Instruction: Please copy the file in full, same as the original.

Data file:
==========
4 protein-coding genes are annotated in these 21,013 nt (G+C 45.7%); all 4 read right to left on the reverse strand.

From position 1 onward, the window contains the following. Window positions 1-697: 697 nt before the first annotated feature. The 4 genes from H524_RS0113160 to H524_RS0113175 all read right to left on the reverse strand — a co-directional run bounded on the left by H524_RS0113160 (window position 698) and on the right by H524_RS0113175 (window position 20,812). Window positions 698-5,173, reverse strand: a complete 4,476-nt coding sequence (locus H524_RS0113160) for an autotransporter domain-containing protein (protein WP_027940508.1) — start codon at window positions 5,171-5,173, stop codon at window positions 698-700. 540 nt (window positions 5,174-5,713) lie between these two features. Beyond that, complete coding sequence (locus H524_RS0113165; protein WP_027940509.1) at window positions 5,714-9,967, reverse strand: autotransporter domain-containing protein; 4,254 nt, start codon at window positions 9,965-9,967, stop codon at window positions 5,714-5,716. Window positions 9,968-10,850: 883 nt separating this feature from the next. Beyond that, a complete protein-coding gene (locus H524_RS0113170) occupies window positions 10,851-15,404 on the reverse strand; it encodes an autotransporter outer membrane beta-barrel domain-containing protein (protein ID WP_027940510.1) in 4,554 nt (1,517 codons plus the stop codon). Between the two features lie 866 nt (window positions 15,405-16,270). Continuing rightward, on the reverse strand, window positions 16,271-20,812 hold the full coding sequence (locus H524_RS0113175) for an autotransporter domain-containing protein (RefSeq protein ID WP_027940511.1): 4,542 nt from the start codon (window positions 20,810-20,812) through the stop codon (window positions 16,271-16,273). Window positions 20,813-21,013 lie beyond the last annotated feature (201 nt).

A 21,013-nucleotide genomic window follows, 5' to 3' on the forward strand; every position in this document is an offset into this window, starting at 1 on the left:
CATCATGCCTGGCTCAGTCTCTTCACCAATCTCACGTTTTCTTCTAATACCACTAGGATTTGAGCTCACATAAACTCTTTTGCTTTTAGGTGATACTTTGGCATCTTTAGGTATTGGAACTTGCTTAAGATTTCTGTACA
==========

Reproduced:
4 protein-coding genes are annotated in these 21,013 nt (G+C 45.7%); all 4 read right to left on the reverse strand.

From position 1 onward, the window contains the following. Window positions 1-697: 697 nt before the first annotated feature. The 4 genes from H524_RS0113160 to H524_RS0113175 all read right to left on the reverse strand — a co-directional run bounded on the left by H524_RS0113160 (window position 698) and on the right by H524_RS0113175 (window position 20,812). Window positions 698-5,173, reverse strand: a complete 4,476-nt coding sequence (locus H524_RS0113160) for an autotransporter domain-containing protein (protein WP_027940508.1) — start codon at window positions 5,171-5,173, stop codon at window positions 698-700. 540 nt (window positions 5,174-5,713) lie between these two features. Beyond that, complete coding sequence (locus H524_RS0113165; protein WP_027940509.1) at window positions 5,714-9,967, reverse strand: autotransporter domain-containing protein; 4,254 nt, start codon at window positions 9,965-9,967, stop codon at window positions 5,714-5,716. Window positions 9,968-10,850: 883 nt separating this feature from the next. Beyond that, a complete protein-coding gene (locus H524_RS0113170) occupies window positions 10,851-15,404 on the reverse strand; it encodes an autotransporter outer membrane beta-barrel domain-containing protein (protein ID WP_027940510.1) in 4,554 nt (1,517 codons plus the stop codon). Between the two features lie 866 nt (window positions 15,405-16,270). Continuing rightward, on the reverse strand, window positions 16,271-20,812 hold the full coding sequence (locus H524_RS0113175) for an autotransporter domain-containing protein (RefSeq protein ID WP_027940511.1): 4,542 nt from the start codon (window positions 20,810-20,812) through the stop codon (window positions 16,271-16,273). Window positions 20,813-21,013 lie beyond the last annotated feature (201 nt).

A 21,013-nucleotide genomic window follows, 5' to 3' on the forward strand; every position in this document is an offset into this window, starting at 1 on the left:
CATCATGCCTGGCTCAGTCTCTTCACCAATCTCACGTTTTCTTCTAATACCACTAGGATTTGAGCTCACATAAACTCTTTTGCTTTTAGGTGATACTTTGGCATCTTTAGGTATTGGAACTTGCTTAAGATTTCTGTACA